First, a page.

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Crops advancing ahead of schedule

By Staff | Jul 13, 2012

Crop development is advancing ahead of schedule due to the higher than average temperatures and early planting across a good part of the state. For Pierce County the story is about the same.

Winter wheat and barley are heading out early and will soon be ready to harvest. Some in the area have started already and others will be starting in a couple of weeks depending on when they planted.

Pierce County does not have a lot of winter wheat planted and what has been planted is ready.

“Small grain-wise, it looks to be an average to a little better than average crop this year,” said Carter Medalen. “The corn and beans have a ways to go so it is a little too early to predict.”

More corn was planted in the county this season than in other years. The row crops like the hot weather. The crop, at this point, is looking pretty good. Marketing the crop should not be challenging either as according to Blaine Schmaltz, the market is indicating the need for corn for ethanol plants and other uses.

As we go to press on Thursday, July 12, there have been four straight days with temperatures in the lower 90s without much relief projected, at least for the next few days. To top that off, precipitation is slightly below normal for this point in the summer in the Rugby area, according to the crop weather report from the North Dakota Field office of the USDA. In the past week, Rugby has received only .68 in the form of a rain shower.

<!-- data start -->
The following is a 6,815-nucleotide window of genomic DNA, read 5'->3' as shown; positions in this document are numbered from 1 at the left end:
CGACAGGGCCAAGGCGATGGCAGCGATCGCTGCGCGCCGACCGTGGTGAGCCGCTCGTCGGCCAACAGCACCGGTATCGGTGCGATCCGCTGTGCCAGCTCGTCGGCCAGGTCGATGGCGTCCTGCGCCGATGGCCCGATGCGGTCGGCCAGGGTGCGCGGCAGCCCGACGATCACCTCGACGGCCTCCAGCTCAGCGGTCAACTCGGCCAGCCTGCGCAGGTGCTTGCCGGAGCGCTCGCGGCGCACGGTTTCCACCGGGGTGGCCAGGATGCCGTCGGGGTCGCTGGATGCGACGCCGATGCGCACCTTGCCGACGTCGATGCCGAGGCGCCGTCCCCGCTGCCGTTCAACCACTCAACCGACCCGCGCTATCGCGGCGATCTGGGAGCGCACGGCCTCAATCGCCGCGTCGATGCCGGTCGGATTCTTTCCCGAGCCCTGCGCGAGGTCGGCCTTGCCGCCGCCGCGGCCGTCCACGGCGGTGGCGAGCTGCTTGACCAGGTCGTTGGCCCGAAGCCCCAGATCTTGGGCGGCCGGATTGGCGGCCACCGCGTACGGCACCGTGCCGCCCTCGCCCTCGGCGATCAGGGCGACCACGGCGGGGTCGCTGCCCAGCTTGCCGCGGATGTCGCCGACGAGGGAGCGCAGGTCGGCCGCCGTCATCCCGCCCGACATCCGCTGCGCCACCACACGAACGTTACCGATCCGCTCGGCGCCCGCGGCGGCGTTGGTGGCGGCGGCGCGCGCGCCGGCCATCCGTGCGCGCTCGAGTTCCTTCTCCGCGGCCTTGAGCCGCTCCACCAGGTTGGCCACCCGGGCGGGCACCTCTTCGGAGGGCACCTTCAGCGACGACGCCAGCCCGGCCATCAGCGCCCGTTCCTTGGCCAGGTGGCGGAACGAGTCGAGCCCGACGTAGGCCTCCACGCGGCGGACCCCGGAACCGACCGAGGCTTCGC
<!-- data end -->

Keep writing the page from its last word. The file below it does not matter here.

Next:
“W need a drink of water,” said Blaine Schmaltz who farms west and south of Rugby.

Medalen agrees that about an inch of rain now and another inch at the beginning of August would relieve the possibility of drought stress brought on by high temperatures and humidity.

“We can treat for diseases and eliminate weeds but there is no cure for a drought,” said Medalen.

Hay is a crop that has been affected by the extreme heat, as well. Pastures in many areas are burning up this year. In speaking to area farmers, they report that the hay crop is short in much of the state.

Schmaltz estimated that hay is short by about a third. This shortage affects livestock. North Dakota ranchers who raise livestock may end up having to put a call out for hay like Wyoming has done recently.

The next two to three weeks will tell the story.

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